Mozart – Clarinet Quintet (Old City String Quartet and Ruokai Chen)

The Old City String Quartet and clarinetist Ruokai Chen perform Wolfgang Amadeus Mozart’s Quintet in A major for Clarinet and Strings, K. 581.

The piece was written in 1789 for the clarinetist Anton Stadler (28 June 1753, Bruck an der Leitha – 15 June 1812, Vienna), the Austrian clarinet and basset horn player. Mozart also wrote his Clarinet Concerto (K 622) for him.

Anton Stadler
Anton Stadler (28 June 1753, Bruck an der Leitha – 15 June 1812, Vienna), the Austrian clarinet and basset horn player for whom Wolfgang Amadeus Mozart wrote, amongst others, both his Clarinet Quintet (K 581) and Clarinet Concerto (K 622).

Although originally written for basset clarinet, in contemporary performances it is usually played on a clarinet in A or B-flat for convenience’s sake. It was Mozart’s only completed clarinet quintet, and is one of the earliest and best-known works written especially for the instrument. It remains to this day one of the most admired of the composer’s works. The quintet is sometimes referred to as the Stadler Quintet; Mozart so described it in a letter of April 1790.

The quintet received its premiere on 22 December 1789 with the solo clarinet part was taken by Stadler.

The quintet consists of four movements:

  1. Allegro, 2/2 The first movement sets the mood for the entire piece. It has beautiful moving lines in all of the parts and in the second half there is a virtuoso run that is passed throughout the strings, based on material from the second section of the exposition.
  2. Larghetto, 3/4 in D major The second movement, in sonata form with a six-bar transition in place of a central development section, opposes a first section which is mostly a long-breathed clarinet melody over muted strings, to a second group of themes in which —as in the first movement— several upward runs of scales are given to the first violin, alternating with brief phrases of clarinet melody. These scales are given to the clarinet in the recapitulation, and then in the last few bars of the movement, more chromatic than the rest, the scales turn into triplet arpeggios traded between the strings under the closing clarinet phrases.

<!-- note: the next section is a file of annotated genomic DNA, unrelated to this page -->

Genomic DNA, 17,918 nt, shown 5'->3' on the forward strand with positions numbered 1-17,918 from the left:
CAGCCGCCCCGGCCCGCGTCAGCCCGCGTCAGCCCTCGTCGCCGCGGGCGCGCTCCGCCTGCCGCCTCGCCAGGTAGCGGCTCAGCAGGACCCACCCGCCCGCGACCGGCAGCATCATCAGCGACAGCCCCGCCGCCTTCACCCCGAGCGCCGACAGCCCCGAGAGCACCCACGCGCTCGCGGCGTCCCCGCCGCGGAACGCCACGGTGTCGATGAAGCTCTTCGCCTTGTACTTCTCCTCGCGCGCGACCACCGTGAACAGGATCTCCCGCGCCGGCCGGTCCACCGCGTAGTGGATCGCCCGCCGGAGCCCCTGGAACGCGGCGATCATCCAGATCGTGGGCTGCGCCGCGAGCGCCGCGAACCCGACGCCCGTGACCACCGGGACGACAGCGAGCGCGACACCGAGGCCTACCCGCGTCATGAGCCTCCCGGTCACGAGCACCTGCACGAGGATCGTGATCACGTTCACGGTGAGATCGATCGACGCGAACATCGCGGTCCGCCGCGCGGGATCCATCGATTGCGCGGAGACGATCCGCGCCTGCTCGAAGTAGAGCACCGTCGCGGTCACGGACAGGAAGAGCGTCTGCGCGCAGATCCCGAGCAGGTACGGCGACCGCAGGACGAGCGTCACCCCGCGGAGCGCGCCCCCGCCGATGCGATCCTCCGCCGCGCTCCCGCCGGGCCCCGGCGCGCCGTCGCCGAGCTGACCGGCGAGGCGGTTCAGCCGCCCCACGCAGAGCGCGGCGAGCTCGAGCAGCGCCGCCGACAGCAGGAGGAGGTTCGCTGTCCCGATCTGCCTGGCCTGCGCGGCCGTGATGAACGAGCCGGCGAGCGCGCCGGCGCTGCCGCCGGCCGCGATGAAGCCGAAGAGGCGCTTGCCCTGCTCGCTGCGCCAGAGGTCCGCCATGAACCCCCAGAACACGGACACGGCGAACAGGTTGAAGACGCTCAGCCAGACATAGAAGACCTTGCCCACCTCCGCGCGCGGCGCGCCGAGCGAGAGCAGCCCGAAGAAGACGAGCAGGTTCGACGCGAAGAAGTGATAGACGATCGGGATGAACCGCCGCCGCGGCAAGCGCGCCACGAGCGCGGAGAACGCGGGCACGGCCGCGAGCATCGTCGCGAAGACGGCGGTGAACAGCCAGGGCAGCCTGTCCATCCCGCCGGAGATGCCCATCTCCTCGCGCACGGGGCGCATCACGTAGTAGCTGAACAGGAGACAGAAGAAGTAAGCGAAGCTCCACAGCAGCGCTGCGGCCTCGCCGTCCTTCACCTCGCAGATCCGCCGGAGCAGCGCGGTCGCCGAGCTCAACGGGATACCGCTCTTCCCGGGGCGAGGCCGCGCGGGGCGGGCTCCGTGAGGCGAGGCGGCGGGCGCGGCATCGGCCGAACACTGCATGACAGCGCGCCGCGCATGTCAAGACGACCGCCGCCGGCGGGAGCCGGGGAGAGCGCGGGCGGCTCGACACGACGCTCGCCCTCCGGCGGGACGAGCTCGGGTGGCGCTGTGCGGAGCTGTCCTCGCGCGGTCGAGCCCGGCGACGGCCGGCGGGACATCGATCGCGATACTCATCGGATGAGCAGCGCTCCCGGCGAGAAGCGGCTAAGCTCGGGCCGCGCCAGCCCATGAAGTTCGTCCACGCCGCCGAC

3. Menuetto – Trio I – Trio II, 3/4 (Trio I in A minor) The third movement consists of a minuet and, unusually, two trios. The first trio is for the strings alone, with a theme that has a signature acciaccatura every few notes. The second trio is a clarinet solo over the strings, whereas in the minuet the roles are distributed more evenly.
  4. Allegretto con Variazioni, 2/2 The finale is in variation form, unexpectedly substituting for the more conventional rondo (Warrack 3). There are five variations. The theme is in two repeated halves, with the clarinet joining in but only for a few of its bars. As often with Mozart, phrase structure is generally the same throughout the variations even if other qualities change – the theme consists of four four-bar phrases (Mozart is often more irregular in his phrasing than this), the first going harmonically from A to E, the second back from E to A, etc. and likewise with the variations.

    The first of its variations gives the clarinet a new theme, in counterpoint with the theme of the variations divided amongst the quartet. The second alternates phrases for quartet only with phrases for full quintet, the latter answering the former. The third, in A minor, also begins without clarinet, with a viola melody —also with signature acciaccatura— but the clarinet joins in to finish. The major mode returns for the fourth variation, as does the main theme to the accompaniment of semiquaver virtuosity – given to the clarinet only in the first repeated half, first violin and clarinet in the second. There are four bars of dramatic interruption leading to a pause; the next variation is a lyrical Adagio. A transition brings us to an Allegro coda, containing much of a variation itself.

The Old City String Quartet

Joel Link (violin), Bryan Lee (violin), Milena Pajaro-van de Stadt (viola) and Camden Shaw (cello)

The quartet is the winner of the 2010 Fischoff National Chamber Music Competition. Founded in 1973 in South Bend, Indiana, the Fischoff National Chamber Music Competition has grown to become the largest chamber music competition in the world, and one of the most prestigious classical music prizes attainable today. Since its founding, more than 5,000 musicians have participated, many of whom have gone on to distinguished careers in music performance and education.

Sources

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